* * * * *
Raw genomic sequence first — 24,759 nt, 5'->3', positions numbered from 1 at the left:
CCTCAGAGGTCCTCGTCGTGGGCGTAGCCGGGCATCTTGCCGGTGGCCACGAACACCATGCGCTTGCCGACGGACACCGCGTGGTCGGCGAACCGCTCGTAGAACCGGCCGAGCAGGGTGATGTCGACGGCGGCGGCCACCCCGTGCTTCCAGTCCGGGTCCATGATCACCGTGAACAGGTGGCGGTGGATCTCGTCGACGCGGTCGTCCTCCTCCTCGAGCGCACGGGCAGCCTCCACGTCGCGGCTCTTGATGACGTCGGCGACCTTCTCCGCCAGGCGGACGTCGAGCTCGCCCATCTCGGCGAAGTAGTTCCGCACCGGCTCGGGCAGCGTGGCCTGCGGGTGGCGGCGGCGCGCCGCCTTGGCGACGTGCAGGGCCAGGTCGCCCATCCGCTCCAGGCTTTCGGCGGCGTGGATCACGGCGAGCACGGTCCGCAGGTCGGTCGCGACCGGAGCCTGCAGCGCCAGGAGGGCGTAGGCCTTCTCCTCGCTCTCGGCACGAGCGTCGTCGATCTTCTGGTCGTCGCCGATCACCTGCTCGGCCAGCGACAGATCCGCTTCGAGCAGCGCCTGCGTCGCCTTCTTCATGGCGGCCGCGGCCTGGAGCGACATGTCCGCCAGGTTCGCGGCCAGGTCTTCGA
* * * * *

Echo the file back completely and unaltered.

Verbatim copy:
Raw genomic sequence first — 24,759 nt, 5'->3', positions numbered from 1 at the left:
CCTCAGAGGTCCTCGTCGTGGGCGTAGCCGGGCATCTTGCCGGTGGCCACGAACACCATGCGCTTGCCGACGGACACCGCGTGGTCGGCGAACCGCTCGTAGAACCGGCCGAGCAGGGTGATGTCGACGGCGGCGGCCACCCCGTGCTTCCAGTCCGGGTCCATGATCACCGTGAACAGGTGGCGGTGGATCTCGTCGACGCGGTCGTCCTCCTCCTCGAGCGCACGGGCAGCCTCCACGTCGCGGCTCTTGATGACGTCGGCGACCTTCTCCGCCAGGCGGACGTCGAGCTCGCCCATCTCGGCGAAGTAGTTCCGCACCGGCTCGGGCAGCGTGGCCTGCGGGTGGCGGCGGCGCGCCGCCTTGGCGACGTGCAGGGCCAGGTCGCCCATCCGCTCCAGGCTTTCGGCGGCGTGGATCACGGCGAGCACGGTCCGCAGGTCGGTCGCGACCGGAGCCTGCAGCGCCAGGAGGGCGTAGGCCTTCTCCTCGCTCTCGGCACGAGCGTCGTCGATCTTCTGGTCGTCGCCGATCACCTGCTCGGCCAGCGACAGATCCGCTTCGAGCAGCGCCTGCGTCGCCTTCTTCATGGCGGCCGCGGCCTGGAGCGACATGTCCGCCAGGTTCGCGGCCAGGTCTTCGA